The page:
OYO IPO: 12 things to know about one of the most keenly awaited IPOs
Indian hotel booking startup Oyo Hotels and Homes, which upended the country’s hospitality industry in more ways than one, is set to go public with a Rs 8,430-crore initial public offering (IPO).
Oravel Stays Ltd, the company that operates Oyo, will sell fresh shares worth Rs 7,000 crore in the IPO. The issue also includes an offer for sale of Rs 1,430 crore by SoftBank Vision Fund and some other shareholders.
Here are 12 reasons why Oyo is by far one of the most keenly watched IPOs of 2021:
1. Oyo is set to mop up Rs 8,430 crore from investors, making this the second-biggest IPO this year. The biggest IPO this year was by another tech company, Zomato, which went public with a Rs 9,375-crore offering.
2. Oyo founder Ritesh Agarwal is one of the youngest promoters of an Indian startup that has scaled so big and is going public. Moreover, Agrawal is a college dropout, who started up when he was not even 20 years old.
3. Oyo began life in 2012 as Oravel Stays, a budget accommodation portal. It was accepted by Venture Nursery into its accelerator programme the same year and received a $100,000-grant in 2013 as part of the Thiel Fellowship.
4. Oyo Rooms was launched in May 2013. Five years later, in 2018, it raised $1 billion from a group of investors.
5. In 2020, Agarwal’s net worth was estimated by the Hurun Rich list to be $1.1 billion.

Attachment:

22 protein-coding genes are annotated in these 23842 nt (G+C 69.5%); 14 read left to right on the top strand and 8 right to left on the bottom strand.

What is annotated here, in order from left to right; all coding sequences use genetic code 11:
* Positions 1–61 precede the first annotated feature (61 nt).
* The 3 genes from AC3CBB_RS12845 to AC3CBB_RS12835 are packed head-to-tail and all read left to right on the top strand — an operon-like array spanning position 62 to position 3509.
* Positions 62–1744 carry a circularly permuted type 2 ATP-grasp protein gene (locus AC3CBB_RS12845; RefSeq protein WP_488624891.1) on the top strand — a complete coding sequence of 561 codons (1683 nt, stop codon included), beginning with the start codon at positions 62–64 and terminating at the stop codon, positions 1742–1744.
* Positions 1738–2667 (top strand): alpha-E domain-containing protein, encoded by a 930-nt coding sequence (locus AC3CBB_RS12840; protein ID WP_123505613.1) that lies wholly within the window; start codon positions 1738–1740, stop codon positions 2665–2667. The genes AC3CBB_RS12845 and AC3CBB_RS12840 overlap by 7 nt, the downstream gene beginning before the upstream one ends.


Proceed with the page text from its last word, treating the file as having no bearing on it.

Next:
6. Apart from founder Agarwal, the company is owned by at least 15 other shareholders. These include Japanese tech investment giant SoftBank, Lightspeed Venture Partners, Microsoft, Sequoia Capital, Airbnb, Grab and the Oravel Employee Welfare Trust.
7. Agarwal, his holding company RA Hospital Holdings and SoftBank Vision Fund – the three largest shareholders – are the promoters, according to the draft red herring prospectus. SoftBank holds a 46.62% stake while Agarwal and his holding company own a combined 33% stake.
8. Apart from India, Oyo operates its properties across 35 countries. Around 43% of its revenue comes from India and Southeast Asia while 28% is from Europe.
9. Of the fresh money being raised, Oyo will use Rs 2,441 crore to settle the debt owed by its subsidiaries that include Oravel Stays Singapore Pte Ltd, Oravel Hotels LLC and Oyo Hospitality Netherlands BV, Oyo Singapore and OHL.
10. The company has faced its share of controversies including allegations of fraud, backlash from Indian hoteliers, a $200,000 fine by California authorities for unauthorised activities and a cease-and-desist order from Washington.
11. The company has also been hit hard by the coronavirus pandemic. For fiscal year 2020-21, its total income slumped to Rs 4,157 crore from Rs 13,413 crore the year before and Rs 6,518 crore in 2018-19.
12. Oyo is also deep in the red. Its net loss narrowed to Rs 3,944 crore for 2020-21 from Rs 13,123 crore the year before. However, this was likely because of the massive drop in revenue and expenses. The loss for 2020-21 is far greater than the loss of Rs 2,364 crore for 2018-19.
Also Read:- Oravel Stays (OYO) Files for Rs.8,430 Crore IPO
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